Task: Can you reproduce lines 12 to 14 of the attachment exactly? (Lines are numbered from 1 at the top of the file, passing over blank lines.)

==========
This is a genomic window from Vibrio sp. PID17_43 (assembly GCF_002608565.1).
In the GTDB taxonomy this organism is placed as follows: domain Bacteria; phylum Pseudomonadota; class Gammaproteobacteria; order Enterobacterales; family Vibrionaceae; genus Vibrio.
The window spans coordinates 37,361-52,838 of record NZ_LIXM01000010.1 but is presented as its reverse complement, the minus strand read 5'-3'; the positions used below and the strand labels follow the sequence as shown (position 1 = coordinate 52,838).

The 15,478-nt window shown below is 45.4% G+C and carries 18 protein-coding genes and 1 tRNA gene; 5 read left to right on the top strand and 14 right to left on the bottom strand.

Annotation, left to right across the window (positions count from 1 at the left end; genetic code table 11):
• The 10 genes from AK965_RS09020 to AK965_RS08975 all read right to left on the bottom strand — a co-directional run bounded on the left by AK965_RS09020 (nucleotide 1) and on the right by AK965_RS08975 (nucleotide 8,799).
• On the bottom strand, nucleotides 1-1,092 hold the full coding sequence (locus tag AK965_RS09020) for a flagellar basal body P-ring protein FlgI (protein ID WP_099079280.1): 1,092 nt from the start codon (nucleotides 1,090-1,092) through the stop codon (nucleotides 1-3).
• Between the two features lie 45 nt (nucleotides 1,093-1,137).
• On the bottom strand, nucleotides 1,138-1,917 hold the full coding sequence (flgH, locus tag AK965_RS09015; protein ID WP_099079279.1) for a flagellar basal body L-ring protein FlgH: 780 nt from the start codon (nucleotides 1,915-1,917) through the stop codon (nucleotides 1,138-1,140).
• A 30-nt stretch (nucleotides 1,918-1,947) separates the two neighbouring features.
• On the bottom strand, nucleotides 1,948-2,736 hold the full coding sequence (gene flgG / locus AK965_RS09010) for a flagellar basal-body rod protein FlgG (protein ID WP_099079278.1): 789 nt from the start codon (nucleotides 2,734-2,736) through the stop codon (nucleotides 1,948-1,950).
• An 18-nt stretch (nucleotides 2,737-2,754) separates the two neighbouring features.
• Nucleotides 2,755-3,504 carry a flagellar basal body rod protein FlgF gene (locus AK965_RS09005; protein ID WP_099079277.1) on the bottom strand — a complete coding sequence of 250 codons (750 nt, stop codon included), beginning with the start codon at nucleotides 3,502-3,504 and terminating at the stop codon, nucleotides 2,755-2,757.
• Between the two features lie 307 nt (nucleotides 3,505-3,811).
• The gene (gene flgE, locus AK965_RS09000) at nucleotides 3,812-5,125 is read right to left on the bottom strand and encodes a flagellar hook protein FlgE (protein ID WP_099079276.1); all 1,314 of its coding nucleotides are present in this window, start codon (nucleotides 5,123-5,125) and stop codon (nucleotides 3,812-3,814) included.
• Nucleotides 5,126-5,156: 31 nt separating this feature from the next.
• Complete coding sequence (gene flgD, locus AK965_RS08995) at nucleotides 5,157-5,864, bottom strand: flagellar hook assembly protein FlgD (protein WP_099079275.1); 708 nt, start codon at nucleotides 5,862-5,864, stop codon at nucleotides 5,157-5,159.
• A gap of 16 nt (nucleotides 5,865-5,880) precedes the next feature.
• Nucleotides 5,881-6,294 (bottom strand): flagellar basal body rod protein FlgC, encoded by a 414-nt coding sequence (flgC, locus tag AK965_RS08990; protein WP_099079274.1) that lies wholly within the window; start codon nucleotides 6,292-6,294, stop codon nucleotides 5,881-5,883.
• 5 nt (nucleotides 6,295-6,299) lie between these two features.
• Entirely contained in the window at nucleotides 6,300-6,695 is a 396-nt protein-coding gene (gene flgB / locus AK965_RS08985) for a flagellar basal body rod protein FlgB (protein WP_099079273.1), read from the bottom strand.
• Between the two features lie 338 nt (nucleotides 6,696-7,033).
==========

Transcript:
• An 18-nt stretch (nucleotides 2,737-2,754) separates the two neighbouring features.
• Nucleotides 2,755-3,504 carry a flagellar basal body rod protein FlgF gene (locus AK965_RS09005; protein ID WP_099079277.1) on the bottom strand — a complete coding sequence of 250 codons (750 nt, stop codon included), beginning with the start codon at nucleotides 3,502-3,504 and terminating at the stop codon, nucleotides 2,755-2,757.
• Between the two features lie 307 nt (nucleotides 3,505-3,811).